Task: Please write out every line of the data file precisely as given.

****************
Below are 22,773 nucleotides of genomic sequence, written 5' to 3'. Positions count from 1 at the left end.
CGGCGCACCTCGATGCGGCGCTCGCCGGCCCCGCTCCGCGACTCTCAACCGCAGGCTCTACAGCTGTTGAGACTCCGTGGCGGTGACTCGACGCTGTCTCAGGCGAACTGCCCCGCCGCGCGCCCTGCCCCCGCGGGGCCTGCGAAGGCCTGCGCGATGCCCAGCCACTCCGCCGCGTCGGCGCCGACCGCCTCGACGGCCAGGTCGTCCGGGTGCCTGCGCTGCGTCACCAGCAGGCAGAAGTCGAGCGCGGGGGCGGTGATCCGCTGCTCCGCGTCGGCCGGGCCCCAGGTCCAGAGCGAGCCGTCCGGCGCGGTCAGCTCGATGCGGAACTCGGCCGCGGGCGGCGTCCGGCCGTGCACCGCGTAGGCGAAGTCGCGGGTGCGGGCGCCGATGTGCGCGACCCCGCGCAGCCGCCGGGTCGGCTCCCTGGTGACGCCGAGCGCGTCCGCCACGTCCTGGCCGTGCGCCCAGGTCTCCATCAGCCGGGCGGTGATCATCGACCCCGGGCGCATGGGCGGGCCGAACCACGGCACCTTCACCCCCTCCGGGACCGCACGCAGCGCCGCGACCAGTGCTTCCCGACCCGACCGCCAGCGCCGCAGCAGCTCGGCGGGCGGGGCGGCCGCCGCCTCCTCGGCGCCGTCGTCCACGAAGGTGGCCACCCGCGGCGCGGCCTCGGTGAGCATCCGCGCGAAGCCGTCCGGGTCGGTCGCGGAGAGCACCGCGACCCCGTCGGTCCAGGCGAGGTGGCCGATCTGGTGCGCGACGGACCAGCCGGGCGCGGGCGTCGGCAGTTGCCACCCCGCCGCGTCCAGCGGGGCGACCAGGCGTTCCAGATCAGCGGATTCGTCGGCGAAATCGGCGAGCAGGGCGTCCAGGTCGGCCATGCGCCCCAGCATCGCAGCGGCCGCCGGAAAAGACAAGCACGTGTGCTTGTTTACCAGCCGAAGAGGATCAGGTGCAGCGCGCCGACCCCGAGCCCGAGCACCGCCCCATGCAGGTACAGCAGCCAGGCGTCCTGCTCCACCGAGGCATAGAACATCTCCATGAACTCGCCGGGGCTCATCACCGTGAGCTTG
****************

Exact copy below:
Below are 22,773 nucleotides of genomic sequence, written 5' to 3'. Positions count from 1 at the left end.
CGGCGCACCTCGATGCGGCGCTCGCCGGCCCCGCTCCGCGACTCTCAACCGCAGGCTCTACAGCTGTTGAGACTCCGTGGCGGTGACTCGACGCTGTCTCAGGCGAACTGCCCCGCCGCGCGCCCTGCCCCCGCGGGGCCTGCGAAGGCCTGCGCGATGCCCAGCCACTCCGCCGCGTCGGCGCCGACCGCCTCGACGGCCAGGTCGTCCGGGTGCCTGCGCTGCGTCACCAGCAGGCAGAAGTCGAGCGCGGGGGCGGTGATCCGCTGCTCCGCGTCGGCCGGGCCCCAGGTCCAGAGCGAGCCGTCCGGCGCGGTCAGCTCGATGCGGAACTCGGCCGCGGGCGGCGTCCGGCCGTGCACCGCGTAGGCGAAGTCGCGGGTGCGGGCGCCGATGTGCGCGACCCCGCGCAGCCGCCGGGTCGGCTCCCTGGTGACGCCGAGCGCGTCCGCCACGTCCTGGCCGTGCGCCCAGGTCTCCATCAGCCGGGCGGTGATCATCGACCCCGGGCGCATGGGCGGGCCGAACCACGGCACCTTCACCCCCTCCGGGACCGCACGCAGCGCCGCGACCAGTGCTTCCCGACCCGACCGCCAGCGCCGCAGCAGCTCGGCGGGCGGGGCGGCCGCCGCCTCCTCGGCGCCGTCGTCCACGAAGGTGGCCACCCGCGGCGCGGCCTCGGTGAGCATCCGCGCGAAGCCGTCCGGGTCGGTCGCGGAGAGCACCGCGACCCCGTCGGTCCAGGCGAGGTGGCCGATCTGGTGCGCGACGGACCAGCCGGGCGCGGGCGTCGGCAGTTGCCACCCCGCCGCGTCCAGCGGGGCGACCAGGCGTTCCAGATCAGCGGATTCGTCGGCGAAATCGGCGAGCAGGGCGTCCAGGTCGGCCATGCGCCCCAGCATCGCAGCGGCCGCCGGAAAAGACAAGCACGTGTGCTTGTTTACCAGCCGAAGAGGATCAGGTGCAGCGCGCCGACCCCGAGCCCGAGCACCGCCCCATGCAGGTACAGCAGCCAGGCGTCCTGCTCCACCGAGGCATAGAACATCTCCATGAACTCGCCGGGGCTCATCACCGTGAGCTTG